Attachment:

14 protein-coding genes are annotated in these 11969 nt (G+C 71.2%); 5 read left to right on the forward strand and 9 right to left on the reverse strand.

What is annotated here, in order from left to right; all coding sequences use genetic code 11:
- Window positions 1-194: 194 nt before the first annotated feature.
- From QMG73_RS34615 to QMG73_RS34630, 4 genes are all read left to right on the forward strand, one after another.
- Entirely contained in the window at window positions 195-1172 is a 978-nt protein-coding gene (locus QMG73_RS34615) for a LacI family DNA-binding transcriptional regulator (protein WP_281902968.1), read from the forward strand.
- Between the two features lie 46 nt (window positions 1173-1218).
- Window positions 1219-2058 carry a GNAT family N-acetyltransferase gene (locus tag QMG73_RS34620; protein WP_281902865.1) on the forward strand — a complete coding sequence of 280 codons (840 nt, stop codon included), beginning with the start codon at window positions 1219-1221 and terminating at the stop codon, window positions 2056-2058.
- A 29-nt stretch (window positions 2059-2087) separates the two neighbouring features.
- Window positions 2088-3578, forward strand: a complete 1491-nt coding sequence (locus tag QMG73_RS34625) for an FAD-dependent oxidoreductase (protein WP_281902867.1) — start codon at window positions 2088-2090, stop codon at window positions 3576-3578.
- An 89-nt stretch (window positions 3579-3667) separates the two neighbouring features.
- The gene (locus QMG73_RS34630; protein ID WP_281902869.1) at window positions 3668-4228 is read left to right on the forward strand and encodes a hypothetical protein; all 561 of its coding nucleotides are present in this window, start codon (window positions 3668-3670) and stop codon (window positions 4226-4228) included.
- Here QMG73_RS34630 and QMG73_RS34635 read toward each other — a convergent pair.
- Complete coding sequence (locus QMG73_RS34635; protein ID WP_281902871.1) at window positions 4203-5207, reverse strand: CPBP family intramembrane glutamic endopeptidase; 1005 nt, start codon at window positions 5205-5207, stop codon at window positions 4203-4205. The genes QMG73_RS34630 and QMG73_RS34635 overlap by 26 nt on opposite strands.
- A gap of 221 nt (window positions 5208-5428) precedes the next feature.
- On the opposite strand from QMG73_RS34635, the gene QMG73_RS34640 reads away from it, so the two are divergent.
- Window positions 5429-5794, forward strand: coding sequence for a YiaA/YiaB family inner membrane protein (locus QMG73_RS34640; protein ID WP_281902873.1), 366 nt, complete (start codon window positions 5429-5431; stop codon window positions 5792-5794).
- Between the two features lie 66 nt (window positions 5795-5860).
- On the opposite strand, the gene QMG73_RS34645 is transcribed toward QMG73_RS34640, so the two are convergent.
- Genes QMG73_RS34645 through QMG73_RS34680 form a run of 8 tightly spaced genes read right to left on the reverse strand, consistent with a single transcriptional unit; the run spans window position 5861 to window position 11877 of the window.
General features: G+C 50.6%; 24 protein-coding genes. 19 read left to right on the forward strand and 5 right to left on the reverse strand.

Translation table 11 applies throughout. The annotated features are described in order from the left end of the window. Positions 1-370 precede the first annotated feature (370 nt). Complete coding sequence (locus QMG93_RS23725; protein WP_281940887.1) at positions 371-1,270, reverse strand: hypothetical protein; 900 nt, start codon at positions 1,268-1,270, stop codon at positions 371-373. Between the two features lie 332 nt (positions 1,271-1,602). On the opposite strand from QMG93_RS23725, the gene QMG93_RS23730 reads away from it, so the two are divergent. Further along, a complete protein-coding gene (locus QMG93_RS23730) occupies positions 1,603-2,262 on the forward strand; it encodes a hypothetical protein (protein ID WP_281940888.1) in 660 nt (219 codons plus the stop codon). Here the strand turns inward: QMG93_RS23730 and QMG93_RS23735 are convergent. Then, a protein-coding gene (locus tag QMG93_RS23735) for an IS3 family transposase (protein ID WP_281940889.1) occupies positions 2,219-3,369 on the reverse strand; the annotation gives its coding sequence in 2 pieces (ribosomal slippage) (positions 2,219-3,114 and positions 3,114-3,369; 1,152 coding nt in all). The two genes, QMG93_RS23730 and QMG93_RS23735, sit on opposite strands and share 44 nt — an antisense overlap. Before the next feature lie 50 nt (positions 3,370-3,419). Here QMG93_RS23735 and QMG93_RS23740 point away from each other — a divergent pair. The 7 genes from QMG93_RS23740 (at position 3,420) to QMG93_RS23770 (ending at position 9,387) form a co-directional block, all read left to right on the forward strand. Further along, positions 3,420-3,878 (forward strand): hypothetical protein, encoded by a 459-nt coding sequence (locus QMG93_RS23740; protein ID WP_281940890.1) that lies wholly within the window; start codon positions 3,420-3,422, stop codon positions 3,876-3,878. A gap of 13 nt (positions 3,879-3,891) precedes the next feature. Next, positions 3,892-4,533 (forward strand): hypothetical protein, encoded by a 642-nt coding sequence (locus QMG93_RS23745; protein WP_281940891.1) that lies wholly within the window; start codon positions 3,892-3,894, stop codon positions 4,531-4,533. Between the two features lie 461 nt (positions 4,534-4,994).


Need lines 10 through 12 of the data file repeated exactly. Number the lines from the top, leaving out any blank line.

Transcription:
- An 89-nt stretch (window positions 3579-3667) separates the two neighbouring features.
- The gene (locus QMG73_RS34630; protein ID WP_281902869.1) at window positions 3668-4228 is read left to right on the forward strand and encodes a hypothetical protein; all 561 of its coding nucleotides are present in this window, start codon (window positions 3668-3670) and stop codon (window positions 4226-4228) included.
- Here QMG73_RS34630 and QMG73_RS34635 read toward each other — a convergent pair.